Initiating DBT skills training at a target age of 12-13 and teaching the four skill sets from within the non-judgmental framework of academic learning provides a context for applying and, therefore, integrating acquired knowledge for the purposes of preventing bullying. What this means is that first, youth may findbuild a common language for describing and understanding behavior, emotions, and interpersonal relationships. Second, because the learning facilitates in a group setting, adults have more control over directing the way adolescents interpret and respond to their own and others bullying behaviors so that they learn to interact more effectively in interpersonal situations. This strengthens behavioral reinforcement.
The DBT skill sets may apply preventively as follows. Mindfulness skills will teach adolescents how to build non-judgmental awareness to the present through a variety of strategies. Awareness, in the context of bullying, helps to identify the source of a problem as it happens one-mindfully and non-judgmentally through observing, describing, and participating. Interpersonal effectiveness skills shall teach youth how to go about getting what they want in an effective way that works toward building healthy mutually beneficial relationships. Emotion regulation skills shall teach youth how to identify, label, and emotion functions, as well as, how to accept, tolerate, and solve difficult emotions. This skill set may be particularly helpful in teaching victims of bullying how to cope with painful emotions caused by bullying and teaching those who bully how to manage urges caused by intense emotions like the urge to attack when angry. Therefore, emotion regulation skills may serve to teach the bullying person more effective means to respond to problematic and/or unwanted emotions.
Teaching adolescents interpersonal effectiveness skills provides youth means to assert themselves, to communicate needs, wants, and how to handle relational conflict. It is important to note, however, that because interpersonal behavior occurs within the broader context of cultural norms, the interpersonal effectiveness skills, according to DBT may need further consideration for those cultures whose norms may differ considerably from those of Western conception.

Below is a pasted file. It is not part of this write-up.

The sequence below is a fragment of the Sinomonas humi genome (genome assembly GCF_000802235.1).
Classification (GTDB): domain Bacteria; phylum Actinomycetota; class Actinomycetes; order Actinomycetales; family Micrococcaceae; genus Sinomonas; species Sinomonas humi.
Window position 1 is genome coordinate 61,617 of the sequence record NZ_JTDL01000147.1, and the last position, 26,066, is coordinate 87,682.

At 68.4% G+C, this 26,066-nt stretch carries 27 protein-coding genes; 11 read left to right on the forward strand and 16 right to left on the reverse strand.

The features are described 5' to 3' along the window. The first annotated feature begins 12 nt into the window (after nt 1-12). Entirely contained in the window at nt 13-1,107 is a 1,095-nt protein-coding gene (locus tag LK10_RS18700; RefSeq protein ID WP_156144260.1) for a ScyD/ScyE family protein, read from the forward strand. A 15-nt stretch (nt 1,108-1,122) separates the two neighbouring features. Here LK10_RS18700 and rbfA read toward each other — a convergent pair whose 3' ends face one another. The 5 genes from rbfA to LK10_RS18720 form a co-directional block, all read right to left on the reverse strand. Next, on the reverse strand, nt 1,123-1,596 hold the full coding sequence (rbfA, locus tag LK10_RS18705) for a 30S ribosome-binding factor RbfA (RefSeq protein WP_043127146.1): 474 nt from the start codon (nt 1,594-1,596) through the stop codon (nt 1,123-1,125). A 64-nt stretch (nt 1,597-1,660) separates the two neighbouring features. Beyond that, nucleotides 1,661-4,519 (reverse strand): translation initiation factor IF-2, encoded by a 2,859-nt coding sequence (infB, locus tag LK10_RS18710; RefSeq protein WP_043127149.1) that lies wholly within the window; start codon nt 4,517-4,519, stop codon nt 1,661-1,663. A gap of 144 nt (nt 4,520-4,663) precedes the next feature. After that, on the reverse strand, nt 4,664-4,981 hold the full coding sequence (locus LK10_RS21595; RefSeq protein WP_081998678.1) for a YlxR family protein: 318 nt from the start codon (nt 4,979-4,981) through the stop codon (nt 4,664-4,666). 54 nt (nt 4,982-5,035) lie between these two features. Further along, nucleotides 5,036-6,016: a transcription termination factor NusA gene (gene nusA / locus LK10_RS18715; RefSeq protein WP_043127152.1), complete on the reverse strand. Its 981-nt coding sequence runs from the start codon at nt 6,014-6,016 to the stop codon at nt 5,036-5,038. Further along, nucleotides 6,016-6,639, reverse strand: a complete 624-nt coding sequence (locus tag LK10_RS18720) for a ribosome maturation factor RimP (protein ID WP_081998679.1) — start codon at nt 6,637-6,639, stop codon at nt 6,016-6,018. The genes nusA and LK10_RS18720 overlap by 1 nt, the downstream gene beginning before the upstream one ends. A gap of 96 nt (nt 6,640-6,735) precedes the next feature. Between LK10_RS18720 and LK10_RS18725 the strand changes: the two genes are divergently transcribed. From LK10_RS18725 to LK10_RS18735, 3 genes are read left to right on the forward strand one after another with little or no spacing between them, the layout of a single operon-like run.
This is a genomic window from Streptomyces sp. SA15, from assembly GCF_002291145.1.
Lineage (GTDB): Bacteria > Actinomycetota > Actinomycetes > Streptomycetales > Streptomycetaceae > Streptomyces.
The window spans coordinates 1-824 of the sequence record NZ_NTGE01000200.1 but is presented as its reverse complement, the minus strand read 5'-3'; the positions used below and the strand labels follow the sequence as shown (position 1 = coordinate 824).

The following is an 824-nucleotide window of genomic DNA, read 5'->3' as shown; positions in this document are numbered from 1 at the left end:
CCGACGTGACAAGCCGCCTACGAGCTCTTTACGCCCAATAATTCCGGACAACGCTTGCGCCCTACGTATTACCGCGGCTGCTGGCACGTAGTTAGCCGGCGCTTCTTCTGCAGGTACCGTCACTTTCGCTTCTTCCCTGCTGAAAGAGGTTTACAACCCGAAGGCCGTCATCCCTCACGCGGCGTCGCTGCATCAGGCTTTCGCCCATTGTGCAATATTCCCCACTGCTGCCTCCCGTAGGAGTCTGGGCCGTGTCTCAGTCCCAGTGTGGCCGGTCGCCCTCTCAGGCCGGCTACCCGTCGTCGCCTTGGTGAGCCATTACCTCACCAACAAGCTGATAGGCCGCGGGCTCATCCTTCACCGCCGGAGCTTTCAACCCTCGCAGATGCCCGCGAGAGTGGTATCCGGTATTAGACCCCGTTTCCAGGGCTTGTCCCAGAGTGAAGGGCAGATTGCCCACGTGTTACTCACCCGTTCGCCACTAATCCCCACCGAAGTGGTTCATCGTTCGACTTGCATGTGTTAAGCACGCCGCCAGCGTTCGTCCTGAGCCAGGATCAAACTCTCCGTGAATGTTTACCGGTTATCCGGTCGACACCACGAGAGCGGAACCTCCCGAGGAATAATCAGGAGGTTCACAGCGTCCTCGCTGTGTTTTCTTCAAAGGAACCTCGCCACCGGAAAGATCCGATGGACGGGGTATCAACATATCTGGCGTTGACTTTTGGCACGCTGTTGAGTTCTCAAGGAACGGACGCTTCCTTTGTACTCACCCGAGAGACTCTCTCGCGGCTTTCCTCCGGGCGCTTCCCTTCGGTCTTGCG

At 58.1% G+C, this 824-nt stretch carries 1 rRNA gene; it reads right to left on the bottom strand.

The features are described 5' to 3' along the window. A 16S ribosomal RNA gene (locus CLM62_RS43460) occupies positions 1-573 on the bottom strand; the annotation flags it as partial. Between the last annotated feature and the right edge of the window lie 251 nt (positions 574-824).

Bullying is a problem dominating school concerns the world over. It appears most prevalent between the ages of 13-17. While there is much focus on the causes and effects of bullying, comprehensive prevention strategies remain elusive. This study proposes incorporation of a DBT skills training to school curriculums to prevent bullying, mental disorders, and other problematic behaviors developed in adolescence. A process of in vivo group exposure to peer dynamics takes place in the course of skills training that creates a social learning environment that is more malleable than that of the one where parents instruct their children on how to respond to problems outside of the social environment that the problem occurs.
Emotion regulation and distress tolerance skills are further important factors in fostering resiliency in that they teach people how to accept, tolerate, and/or change problematic responses to emotions that, if left unaddressed in adolescence, may grow from a problematic response into dysfunctional patterns of behavior or even into mental disorders (Haltigan & Vaillancourt, 2014). Developing a year-long curriculum that teaches sixth graders core mindfulness, interpersonal effectiveness, emotion regulation, and distress tolerance skills provides a context to apply learning in a safe group environment. Therefore, a DBT skill training class for adolescents appears an effective means to prevention The strategy is reasonable in logic, scientific principles, and would seem a cost efficient, widely applicable solution to the continuously growing problem of bullying.
Haltigan, J. D., & Vaillancourt, T. (2014, November). Joint trajectories of bullying and peer victimization across elementary and middle school and associations with symptoms of psychopathology. Developmental Psychology, 50(11), 2426-2436. doi:10.1037/a0038030
Linehan, M. M. (1993). Cognitive-behavioral treatment of borderline personality disorder. New York: Guilford Press.
Linehan, M. M. (2014). DBT skills training manual second edition. New York, NY: Guilford Press.
Neacsiu, A. D., Eberle, J. W., Kramer, R., Taylor Wiesmann, T., & Linehan, M. M. (2014). Dialectical behavior therapy skills for transdiagnostic emotion dysregulation: A pilot randomized controlled trial. Behaviour Research and Therapy, 59, 40-51. doi:10.1016/j.brat.2014.05.005